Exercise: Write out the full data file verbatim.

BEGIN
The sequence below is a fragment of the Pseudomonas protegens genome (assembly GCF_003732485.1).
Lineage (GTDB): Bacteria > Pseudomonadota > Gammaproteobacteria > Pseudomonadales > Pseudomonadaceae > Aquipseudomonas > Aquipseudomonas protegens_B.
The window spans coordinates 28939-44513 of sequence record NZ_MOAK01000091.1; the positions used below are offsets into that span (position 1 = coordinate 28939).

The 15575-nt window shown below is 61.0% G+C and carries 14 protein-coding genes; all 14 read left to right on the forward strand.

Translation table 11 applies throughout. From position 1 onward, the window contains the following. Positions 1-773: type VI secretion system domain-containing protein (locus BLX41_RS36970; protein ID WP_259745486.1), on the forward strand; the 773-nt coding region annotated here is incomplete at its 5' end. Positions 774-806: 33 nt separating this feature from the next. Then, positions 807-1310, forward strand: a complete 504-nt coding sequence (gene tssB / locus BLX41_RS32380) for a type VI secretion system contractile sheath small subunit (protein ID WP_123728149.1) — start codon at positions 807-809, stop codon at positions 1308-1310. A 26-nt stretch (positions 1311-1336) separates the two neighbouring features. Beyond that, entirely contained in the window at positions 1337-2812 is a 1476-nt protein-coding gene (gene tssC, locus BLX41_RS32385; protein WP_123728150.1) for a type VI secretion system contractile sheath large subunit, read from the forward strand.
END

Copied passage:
The sequence below is a fragment of the Pseudomonas protegens genome (assembly GCF_003732485.1).
Lineage (GTDB): Bacteria > Pseudomonadota > Gammaproteobacteria > Pseudomonadales > Pseudomonadaceae > Aquipseudomonas > Aquipseudomonas protegens_B.
The window spans coordinates 28939-44513 of sequence record NZ_MOAK01000091.1; the positions used below are offsets into that span (position 1 = coordinate 28939).

The 15575-nt window shown below is 61.0% G+C and carries 14 protein-coding genes; all 14 read left to right on the forward strand.

Translation table 11 applies throughout. From position 1 onward, the window contains the following. Positions 1-773: type VI secretion system domain-containing protein (locus BLX41_RS36970; protein ID WP_259745486.1), on the forward strand; the 773-nt coding region annotated here is incomplete at its 5' end. Positions 774-806: 33 nt separating this feature from the next. Then, positions 807-1310, forward strand: a complete 504-nt coding sequence (gene tssB / locus BLX41_RS32380) for a type VI secretion system contractile sheath small subunit (protein ID WP_123728149.1) — start codon at positions 807-809, stop codon at positions 1308-1310. A 26-nt stretch (positions 1311-1336) separates the two neighbouring features. Beyond that, entirely contained in the window at positions 1337-2812 is a 1476-nt protein-coding gene (gene tssC, locus BLX41_RS32385; protein WP_123728150.1) for a type VI secretion system contractile sheath large subunit, read from the forward strand.